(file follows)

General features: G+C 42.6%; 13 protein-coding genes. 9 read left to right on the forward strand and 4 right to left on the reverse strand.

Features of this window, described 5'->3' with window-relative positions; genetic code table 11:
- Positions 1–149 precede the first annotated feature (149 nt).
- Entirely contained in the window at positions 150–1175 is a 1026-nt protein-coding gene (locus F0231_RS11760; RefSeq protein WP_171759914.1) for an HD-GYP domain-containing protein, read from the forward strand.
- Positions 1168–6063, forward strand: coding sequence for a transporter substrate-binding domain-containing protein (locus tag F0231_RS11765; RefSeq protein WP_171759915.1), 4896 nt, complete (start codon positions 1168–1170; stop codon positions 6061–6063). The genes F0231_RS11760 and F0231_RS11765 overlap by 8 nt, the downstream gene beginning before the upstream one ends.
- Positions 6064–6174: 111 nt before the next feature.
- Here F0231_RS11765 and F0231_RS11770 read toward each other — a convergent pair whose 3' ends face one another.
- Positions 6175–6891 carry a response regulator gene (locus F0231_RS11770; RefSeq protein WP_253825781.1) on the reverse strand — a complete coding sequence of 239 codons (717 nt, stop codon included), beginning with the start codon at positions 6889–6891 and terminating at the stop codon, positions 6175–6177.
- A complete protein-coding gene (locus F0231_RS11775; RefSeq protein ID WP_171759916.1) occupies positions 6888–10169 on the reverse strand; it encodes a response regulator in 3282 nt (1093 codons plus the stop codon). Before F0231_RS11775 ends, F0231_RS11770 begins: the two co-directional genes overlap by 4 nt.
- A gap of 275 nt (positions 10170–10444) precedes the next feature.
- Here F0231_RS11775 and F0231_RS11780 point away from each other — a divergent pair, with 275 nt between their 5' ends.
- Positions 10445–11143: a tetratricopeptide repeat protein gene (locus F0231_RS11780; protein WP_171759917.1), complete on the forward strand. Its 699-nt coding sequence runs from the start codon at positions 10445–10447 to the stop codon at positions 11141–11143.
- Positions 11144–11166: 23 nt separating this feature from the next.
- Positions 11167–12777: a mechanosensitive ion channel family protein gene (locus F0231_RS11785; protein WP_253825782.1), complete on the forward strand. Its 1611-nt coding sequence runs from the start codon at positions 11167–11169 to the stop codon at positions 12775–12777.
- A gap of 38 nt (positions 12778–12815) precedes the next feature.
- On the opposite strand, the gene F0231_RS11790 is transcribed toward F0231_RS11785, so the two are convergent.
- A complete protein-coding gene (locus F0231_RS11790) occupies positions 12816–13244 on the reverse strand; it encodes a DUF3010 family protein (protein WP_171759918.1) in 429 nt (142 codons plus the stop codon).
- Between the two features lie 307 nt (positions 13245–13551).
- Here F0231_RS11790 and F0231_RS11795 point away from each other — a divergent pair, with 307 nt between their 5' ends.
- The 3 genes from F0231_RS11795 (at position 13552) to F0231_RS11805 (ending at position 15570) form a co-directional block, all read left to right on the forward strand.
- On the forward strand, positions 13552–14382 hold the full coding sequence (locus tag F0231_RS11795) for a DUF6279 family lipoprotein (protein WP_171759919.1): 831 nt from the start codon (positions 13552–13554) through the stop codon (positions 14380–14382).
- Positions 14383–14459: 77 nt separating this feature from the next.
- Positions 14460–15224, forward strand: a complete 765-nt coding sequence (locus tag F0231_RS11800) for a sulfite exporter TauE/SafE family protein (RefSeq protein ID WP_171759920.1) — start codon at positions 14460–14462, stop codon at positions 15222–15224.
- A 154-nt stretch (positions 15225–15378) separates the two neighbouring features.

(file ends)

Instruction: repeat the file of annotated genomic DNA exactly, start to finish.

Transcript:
General features: G+C 42.6%; 13 protein-coding genes. 9 read left to right on the forward strand and 4 right to left on the reverse strand.

Features of this window, described 5'->3' with window-relative positions; genetic code table 11:
- Positions 1–149 precede the first annotated feature (149 nt).
- Entirely contained in the window at positions 150–1175 is a 1026-nt protein-coding gene (locus F0231_RS11760; RefSeq protein WP_171759914.1) for an HD-GYP domain-containing protein, read from the forward strand.
- Positions 1168–6063, forward strand: coding sequence for a transporter substrate-binding domain-containing protein (locus tag F0231_RS11765; RefSeq protein WP_171759915.1), 4896 nt, complete (start codon positions 1168–1170; stop codon positions 6061–6063). The genes F0231_RS11760 and F0231_RS11765 overlap by 8 nt, the downstream gene beginning before the upstream one ends.
- Positions 6064–6174: 111 nt before the next feature.
- Here F0231_RS11765 and F0231_RS11770 read toward each other — a convergent pair whose 3' ends face one another.
- Positions 6175–6891 carry a response regulator gene (locus F0231_RS11770; RefSeq protein WP_253825781.1) on the reverse strand — a complete coding sequence of 239 codons (717 nt, stop codon included), beginning with the start codon at positions 6889–6891 and terminating at the stop codon, positions 6175–6177.
- A complete protein-coding gene (locus F0231_RS11775; RefSeq protein ID WP_171759916.1) occupies positions 6888–10169 on the reverse strand; it encodes a response regulator in 3282 nt (1093 codons plus the stop codon). Before F0231_RS11775 ends, F0231_RS11770 begins: the two co-directional genes overlap by 4 nt.
- A gap of 275 nt (positions 10170–10444) precedes the next feature.
- Here F0231_RS11775 and F0231_RS11780 point away from each other — a divergent pair, with 275 nt between their 5' ends.
- Positions 10445–11143: a tetratricopeptide repeat protein gene (locus F0231_RS11780; protein WP_171759917.1), complete on the forward strand. Its 699-nt coding sequence runs from the start codon at positions 10445–10447 to the stop codon at positions 11141–11143.
- Positions 11144–11166: 23 nt separating this feature from the next.
- Positions 11167–12777: a mechanosensitive ion channel family protein gene (locus F0231_RS11785; protein WP_253825782.1), complete on the forward strand. Its 1611-nt coding sequence runs from the start codon at positions 11167–11169 to the stop codon at positions 12775–12777.
- A gap of 38 nt (positions 12778–12815) precedes the next feature.
- On the opposite strand, the gene F0231_RS11790 is transcribed toward F0231_RS11785, so the two are convergent.
- A complete protein-coding gene (locus F0231_RS11790) occupies positions 12816–13244 on the reverse strand; it encodes a DUF3010 family protein (protein WP_171759918.1) in 429 nt (142 codons plus the stop codon).
- Between the two features lie 307 nt (positions 13245–13551).
- Here F0231_RS11790 and F0231_RS11795 point away from each other — a divergent pair, with 307 nt between their 5' ends.
- The 3 genes from F0231_RS11795 (at position 13552) to F0231_RS11805 (ending at position 15570) form a co-directional block, all read left to right on the forward strand.
- On the forward strand, positions 13552–14382 hold the full coding sequence (locus tag F0231_RS11795) for a DUF6279 family lipoprotein (protein WP_171759919.1): 831 nt from the start codon (positions 13552–13554) through the stop codon (positions 14380–14382).
- Positions 14383–14459: 77 nt separating this feature from the next.
- Positions 14460–15224, forward strand: a complete 765-nt coding sequence (locus tag F0231_RS11800) for a sulfite exporter TauE/SafE family protein (RefSeq protein ID WP_171759920.1) — start codon at positions 14460–14462, stop codon at positions 15222–15224.
- A 154-nt stretch (positions 15225–15378) separates the two neighbouring features.